Jump to content


Photo
- - - - -

Tobacco


  • Please log in to reply
18 replies to this topic

#1 Atehequa

Atehequa

    Senior Member

  • Seekers
  • PipPipPipPip
  • 198 posts

Posted 11 November 2014 - 01:12 PM

I'm wondering if anyone else here uses tobacco to draw out the venom from bee and wasp stings or even spider bites?

 

We'll mix a little water with a small amount of tobacco apply it over the sting or bite then put a bandage over it.  


  • 0

#2 Aurelian

Aurelian

    The Devils Enabler

  • Members
  • PipPipPipPip
  • 1,552 posts

Posted 11 November 2014 - 02:25 PM

Yes....except the way I was taught was to just break a cigarette in half, wet with spit, and apply.  LOL

Very folksy, this.


  • 0
"The truth about the world, he said, is that anything is possible. Had you not seen it from birth and thereby bled it of its strangeness it would appear to you for what it is, a hat trick in a medicine show, a fevered dream, a trance bepopulate with chimeras having neither analogue nor precedent, an itinerant carnival, a migratory tentshow whose ultimate destination after many a pitch in many a mudded field is unspeakable and calamitous beyond reckoning." - Cormac McCarthy

#3 RoseRed

RoseRed

    . . . Not a big believer in . . . cowinkydink ;)

  • Members
  • PipPipPipPip
  • 2,460 posts

Posted 11 November 2014 - 02:49 PM

I haven't used tobacco.  I use mud.  Have you guys tried that also and which do you think works better?


  • 0
When my wings get tired I grab my broom.

#4 Lilitia

Lilitia

    Senior Member

  • Members
  • PipPipPipPip
  • 295 posts

Posted 11 November 2014 - 03:05 PM

I have always done that! My granny kept a bag of Bugler in the washroom just for this purpose :)


  • 0
My mama used to tell me 'bout these
Broke, poachin' ass bitches in these streets,
So many people wanna see me fall,
Invite me to the table but don't want me to eat at all.... ---- Z'Ro the Crooked

#5 Guest_monsnoleedra_*

Guest_monsnoleedra_*
  • Guests

Posted 11 November 2014 - 05:39 PM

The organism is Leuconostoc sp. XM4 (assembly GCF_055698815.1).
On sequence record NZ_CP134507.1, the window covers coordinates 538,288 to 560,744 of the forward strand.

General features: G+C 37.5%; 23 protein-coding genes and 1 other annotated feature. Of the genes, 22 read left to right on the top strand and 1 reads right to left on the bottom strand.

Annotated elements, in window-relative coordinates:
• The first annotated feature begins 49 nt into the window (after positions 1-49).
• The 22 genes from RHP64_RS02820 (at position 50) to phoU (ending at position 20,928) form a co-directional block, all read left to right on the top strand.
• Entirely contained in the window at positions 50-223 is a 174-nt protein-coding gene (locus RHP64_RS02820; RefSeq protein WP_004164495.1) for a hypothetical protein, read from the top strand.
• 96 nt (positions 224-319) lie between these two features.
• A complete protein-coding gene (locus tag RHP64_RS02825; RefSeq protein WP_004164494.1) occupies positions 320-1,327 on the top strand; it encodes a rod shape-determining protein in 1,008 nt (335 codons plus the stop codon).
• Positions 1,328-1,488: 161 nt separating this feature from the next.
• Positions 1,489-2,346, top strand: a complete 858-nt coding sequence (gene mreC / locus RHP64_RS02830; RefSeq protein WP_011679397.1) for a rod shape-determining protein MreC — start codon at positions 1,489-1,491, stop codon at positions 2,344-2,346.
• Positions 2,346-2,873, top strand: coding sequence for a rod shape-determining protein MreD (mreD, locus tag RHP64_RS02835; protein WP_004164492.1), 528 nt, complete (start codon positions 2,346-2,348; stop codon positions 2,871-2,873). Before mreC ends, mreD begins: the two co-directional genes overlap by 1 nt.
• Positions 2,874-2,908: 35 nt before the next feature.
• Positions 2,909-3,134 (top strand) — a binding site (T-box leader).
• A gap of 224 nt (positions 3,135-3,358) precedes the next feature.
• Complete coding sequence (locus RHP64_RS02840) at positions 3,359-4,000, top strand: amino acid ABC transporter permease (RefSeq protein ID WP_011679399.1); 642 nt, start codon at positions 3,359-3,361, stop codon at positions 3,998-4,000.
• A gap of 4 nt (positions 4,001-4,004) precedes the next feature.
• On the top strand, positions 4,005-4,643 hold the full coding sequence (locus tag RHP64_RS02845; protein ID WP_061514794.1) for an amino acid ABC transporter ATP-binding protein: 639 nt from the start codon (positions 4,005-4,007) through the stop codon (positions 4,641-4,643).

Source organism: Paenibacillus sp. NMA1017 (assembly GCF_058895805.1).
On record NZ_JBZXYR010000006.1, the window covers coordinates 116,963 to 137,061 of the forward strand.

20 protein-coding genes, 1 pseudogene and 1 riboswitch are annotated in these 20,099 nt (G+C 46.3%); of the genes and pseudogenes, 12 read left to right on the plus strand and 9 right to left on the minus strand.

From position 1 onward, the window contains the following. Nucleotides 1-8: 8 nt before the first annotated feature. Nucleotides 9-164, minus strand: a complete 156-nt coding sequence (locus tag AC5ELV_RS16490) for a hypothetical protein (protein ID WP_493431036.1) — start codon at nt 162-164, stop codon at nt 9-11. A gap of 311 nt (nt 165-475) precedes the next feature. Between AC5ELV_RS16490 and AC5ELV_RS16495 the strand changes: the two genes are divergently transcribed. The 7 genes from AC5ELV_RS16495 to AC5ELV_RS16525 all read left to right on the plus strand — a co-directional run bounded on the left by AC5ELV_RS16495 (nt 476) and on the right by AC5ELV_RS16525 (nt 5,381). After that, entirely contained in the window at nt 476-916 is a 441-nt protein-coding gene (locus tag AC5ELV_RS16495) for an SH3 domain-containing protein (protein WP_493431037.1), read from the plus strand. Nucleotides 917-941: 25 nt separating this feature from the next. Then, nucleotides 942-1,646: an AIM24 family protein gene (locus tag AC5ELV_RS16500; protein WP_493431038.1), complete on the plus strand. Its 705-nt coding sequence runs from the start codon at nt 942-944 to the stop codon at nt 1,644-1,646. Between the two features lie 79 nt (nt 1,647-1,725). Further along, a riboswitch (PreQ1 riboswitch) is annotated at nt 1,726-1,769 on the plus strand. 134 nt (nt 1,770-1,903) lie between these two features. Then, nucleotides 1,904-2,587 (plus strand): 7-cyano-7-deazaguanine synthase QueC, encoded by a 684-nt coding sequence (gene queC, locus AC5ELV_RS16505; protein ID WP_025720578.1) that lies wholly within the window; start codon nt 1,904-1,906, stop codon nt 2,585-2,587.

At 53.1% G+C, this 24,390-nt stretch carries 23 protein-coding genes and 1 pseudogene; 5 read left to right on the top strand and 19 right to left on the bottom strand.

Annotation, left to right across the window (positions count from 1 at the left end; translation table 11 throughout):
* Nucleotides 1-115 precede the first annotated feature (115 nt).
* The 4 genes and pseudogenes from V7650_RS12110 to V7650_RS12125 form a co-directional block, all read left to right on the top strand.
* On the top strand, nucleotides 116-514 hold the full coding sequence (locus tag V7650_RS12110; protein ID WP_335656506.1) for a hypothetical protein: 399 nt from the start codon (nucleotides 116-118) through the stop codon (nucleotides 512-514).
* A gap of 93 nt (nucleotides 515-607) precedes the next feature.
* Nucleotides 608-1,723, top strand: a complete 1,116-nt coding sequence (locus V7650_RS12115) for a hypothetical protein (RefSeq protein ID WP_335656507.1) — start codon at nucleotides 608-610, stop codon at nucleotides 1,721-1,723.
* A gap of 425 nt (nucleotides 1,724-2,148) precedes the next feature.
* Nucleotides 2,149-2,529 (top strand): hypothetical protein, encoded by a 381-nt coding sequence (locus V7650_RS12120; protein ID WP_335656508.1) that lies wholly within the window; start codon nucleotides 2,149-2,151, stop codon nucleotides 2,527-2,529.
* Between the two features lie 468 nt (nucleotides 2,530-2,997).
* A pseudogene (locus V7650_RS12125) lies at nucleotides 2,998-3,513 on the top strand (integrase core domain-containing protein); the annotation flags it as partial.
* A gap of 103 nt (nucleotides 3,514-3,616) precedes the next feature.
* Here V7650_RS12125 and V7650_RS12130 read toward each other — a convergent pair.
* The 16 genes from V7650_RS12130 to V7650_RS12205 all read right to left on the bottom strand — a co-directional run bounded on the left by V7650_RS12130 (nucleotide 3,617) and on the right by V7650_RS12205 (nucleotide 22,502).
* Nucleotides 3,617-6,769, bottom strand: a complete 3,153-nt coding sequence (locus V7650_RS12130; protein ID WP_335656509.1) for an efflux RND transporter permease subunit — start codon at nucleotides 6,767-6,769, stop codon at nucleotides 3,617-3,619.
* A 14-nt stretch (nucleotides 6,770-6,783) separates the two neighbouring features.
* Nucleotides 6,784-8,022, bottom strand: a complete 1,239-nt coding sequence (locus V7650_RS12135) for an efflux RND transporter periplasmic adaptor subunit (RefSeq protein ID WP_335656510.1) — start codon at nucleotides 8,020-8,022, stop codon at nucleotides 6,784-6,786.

I still use tobacco and / or mud for bee stings and some bites.  Admit though I prefer actual tobacco leaves if I can get it to processed tobacco found in cigars, cigarettes or chewing tobacco.  The actual leaves have an oil that most often seems missing from the processed stuff.

 

Was never my forte but certain types of tree moss also works really well for it and helps keep the swelling down and infection out.


Edited by monsnoleedra, 11 November 2014 - 05:41 PM.

  • 0

#6 Atehequa

Atehequa

    Senior Member

  • Seekers
  • PipPipPipPip
  • 198 posts

Posted 11 November 2014 - 07:07 PM

Yes....except the way I was taught was to just break a cigarette in half, wet with spit, and apply.  LOL

Very folksy, this.

^^^^^^^^^^^^^^^^^^^^^^^^^^^^^^

Gave up the cigs awhile back, but will use my pipe tobacco. Yes,very folksy. 


  • 0

#7 Atehequa

Atehequa

    Senior Member

  • Seekers
  • PipPipPipPip
  • 198 posts

Posted 11 November 2014 - 07:10 PM

I haven't used tobacco.  I use mud.  Have you guys tried that also and which do you think works better?

 

*************************************

I've used wet yellow clay on poison ivy and chigger bites. It works pretty good.


  • 0

#8 Horne

Horne

    Wyrdling

  • Members
  • PipPipPipPip
  • 710 posts

Posted 11 November 2014 - 07:25 PM

Eucalyptus oil does it for me when it comes to bee stings, but I'll keep in mind using tobacco as an alternative from now on.